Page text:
As we approach the anniversary of the senseless killing of Eric Garner, we, the Founding Chapter of 100 Black Men of America, remain committed to addressing all forms of gun violence that plague our community. However, despite our historical commitment we must acknowledge that over the past half-century in New York and half-millennium in the Americas, justice has not been realized. How long must Black Americans—and all Americans—expect to wait for equal justice?
The new civil rights slogan of our youngest leaders, “Black Lives Matter,” has unique resonance in its defiance of dehumanization. It not only serves as a call for transparency, constitutional law enforcement, and fairness in police reform, but also demands unapologetically that we be recognized for our beauty and humanity.
One Hundred Black Men supports the U.S. Justice Department’s Civil Rights division taking over the investigation in Baton Rouge to increase accountability, and we will continue to support state and federal legislators looking to pass criminal justice reforms that increase accountability for the abuse of police powers. We will also work with various law enforcement agencies, local officials, and our communities to end gun violence, and ensure that racial justice and civil rights remain at the forefront of political discourse.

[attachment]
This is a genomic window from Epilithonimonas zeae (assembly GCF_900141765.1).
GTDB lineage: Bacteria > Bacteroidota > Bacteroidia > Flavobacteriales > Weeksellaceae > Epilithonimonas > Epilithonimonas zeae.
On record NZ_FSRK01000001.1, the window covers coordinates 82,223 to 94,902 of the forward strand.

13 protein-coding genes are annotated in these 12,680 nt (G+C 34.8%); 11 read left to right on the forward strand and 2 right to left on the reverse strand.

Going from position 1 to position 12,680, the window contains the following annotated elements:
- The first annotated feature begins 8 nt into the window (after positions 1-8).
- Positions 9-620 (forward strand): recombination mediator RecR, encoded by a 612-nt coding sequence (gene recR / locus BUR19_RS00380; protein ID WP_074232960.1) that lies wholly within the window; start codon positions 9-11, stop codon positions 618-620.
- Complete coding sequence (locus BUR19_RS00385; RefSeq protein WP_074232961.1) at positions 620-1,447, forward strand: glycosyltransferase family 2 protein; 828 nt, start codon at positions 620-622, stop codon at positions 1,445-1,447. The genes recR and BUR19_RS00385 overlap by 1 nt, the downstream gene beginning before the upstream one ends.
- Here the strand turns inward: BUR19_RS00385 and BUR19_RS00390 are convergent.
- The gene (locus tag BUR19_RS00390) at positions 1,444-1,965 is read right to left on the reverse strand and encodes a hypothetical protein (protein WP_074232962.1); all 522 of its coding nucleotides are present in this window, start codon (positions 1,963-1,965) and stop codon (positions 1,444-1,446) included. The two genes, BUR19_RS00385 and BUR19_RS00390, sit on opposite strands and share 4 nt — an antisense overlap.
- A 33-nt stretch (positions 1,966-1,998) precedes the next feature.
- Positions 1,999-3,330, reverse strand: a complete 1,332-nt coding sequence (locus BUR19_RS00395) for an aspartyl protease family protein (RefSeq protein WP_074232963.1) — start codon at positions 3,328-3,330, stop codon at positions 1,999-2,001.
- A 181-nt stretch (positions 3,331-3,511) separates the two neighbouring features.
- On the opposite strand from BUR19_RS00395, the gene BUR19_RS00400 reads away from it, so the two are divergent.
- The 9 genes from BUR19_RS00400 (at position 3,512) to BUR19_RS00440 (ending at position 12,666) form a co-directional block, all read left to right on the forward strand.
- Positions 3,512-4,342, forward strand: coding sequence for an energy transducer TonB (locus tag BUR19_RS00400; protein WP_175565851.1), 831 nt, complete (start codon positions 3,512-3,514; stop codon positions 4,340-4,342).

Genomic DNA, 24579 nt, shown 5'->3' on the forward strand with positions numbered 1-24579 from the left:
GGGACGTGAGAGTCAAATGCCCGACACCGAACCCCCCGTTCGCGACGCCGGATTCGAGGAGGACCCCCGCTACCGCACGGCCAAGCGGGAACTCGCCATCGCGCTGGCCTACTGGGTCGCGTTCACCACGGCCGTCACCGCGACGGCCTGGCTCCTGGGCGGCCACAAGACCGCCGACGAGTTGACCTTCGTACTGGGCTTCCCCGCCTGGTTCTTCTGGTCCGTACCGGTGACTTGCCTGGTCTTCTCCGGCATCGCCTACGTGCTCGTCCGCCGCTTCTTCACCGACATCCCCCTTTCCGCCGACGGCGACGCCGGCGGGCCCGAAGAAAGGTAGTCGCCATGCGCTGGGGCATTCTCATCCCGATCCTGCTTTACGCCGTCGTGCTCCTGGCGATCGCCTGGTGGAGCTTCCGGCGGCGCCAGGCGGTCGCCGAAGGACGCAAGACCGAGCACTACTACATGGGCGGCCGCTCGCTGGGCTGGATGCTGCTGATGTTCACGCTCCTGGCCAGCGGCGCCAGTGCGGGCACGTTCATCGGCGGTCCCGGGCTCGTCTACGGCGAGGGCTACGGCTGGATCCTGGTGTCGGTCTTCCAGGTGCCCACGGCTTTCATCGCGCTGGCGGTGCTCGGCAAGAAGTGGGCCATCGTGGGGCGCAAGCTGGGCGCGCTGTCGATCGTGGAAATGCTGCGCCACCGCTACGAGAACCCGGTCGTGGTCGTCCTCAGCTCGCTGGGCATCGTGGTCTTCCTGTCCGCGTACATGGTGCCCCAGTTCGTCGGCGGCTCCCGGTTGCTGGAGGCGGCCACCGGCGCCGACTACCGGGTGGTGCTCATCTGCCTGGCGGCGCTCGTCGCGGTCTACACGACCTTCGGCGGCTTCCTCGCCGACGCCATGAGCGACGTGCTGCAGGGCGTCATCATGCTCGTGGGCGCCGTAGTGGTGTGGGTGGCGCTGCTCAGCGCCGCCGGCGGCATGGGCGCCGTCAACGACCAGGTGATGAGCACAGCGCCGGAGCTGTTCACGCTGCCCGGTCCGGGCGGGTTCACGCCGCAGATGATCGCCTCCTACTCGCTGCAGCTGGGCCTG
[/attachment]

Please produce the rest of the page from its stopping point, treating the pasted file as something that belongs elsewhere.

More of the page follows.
Statement from Memorial Fund President Craig W. Floyd:
As dawn broke over our country this morning, we were left to witness the aftermath of a horrific tragedy. Last night, in a matter of hours, a peaceful protest in the streets of Dallas turned into one of the deadliest days in our nation’s law enforcement history.
That peace was shattered when law enforcement officers were ambushed while protecting the First Amendment rights of their fellow citizens. Twelve officers were shot, five of whom lost their lives, in the deadliest day for law enforcement since 72 officers died on 9/11. The Dallas (TX) Police Department lost four officers, while the Dallas Area Rapid Transit (DART) Police Department lost one. Sadly, the State of Texas has already lost ten officers this year so far, more than twice as many line of duty deaths as any other state in the country.
The National Law Enforcement Officers Memorial Fund honors law enforcement officers who die in the line of duty. So it is only natural that we, like all Americans, are deeply saddened about yesterday’s events. It is truly a dark day for law enforcement. However, much more troubling is the disturbing trend of officers being killed in ambush attacks, like the one in Dallas last night. Already this year, eleven officers have been killed in ambush attacks, and another 23 officers were gunned down similarly in 2014-2015.
These five officers who gave their lives last night are the same officers we see walking down our streets, helping our communities, and who we immediately call upon when we face danger. These are the officers who go without a thank you on a day-to-day basis.
Our country must do more to protect our law enforcement officers. While we cannot turn a blind eye to the recent events in Louisiana and Minneapolis, we must allow the justice system to run its course. We must also call upon the media, our elected officials, and our community leaders, along with every law-abiding citizen in this country, to come together in partnership to create communities where trust can be found among each other. This should be our collective solemn obligation as a way to honor the service and sacrifice of the five fallen law enforcement heroes from Dallas.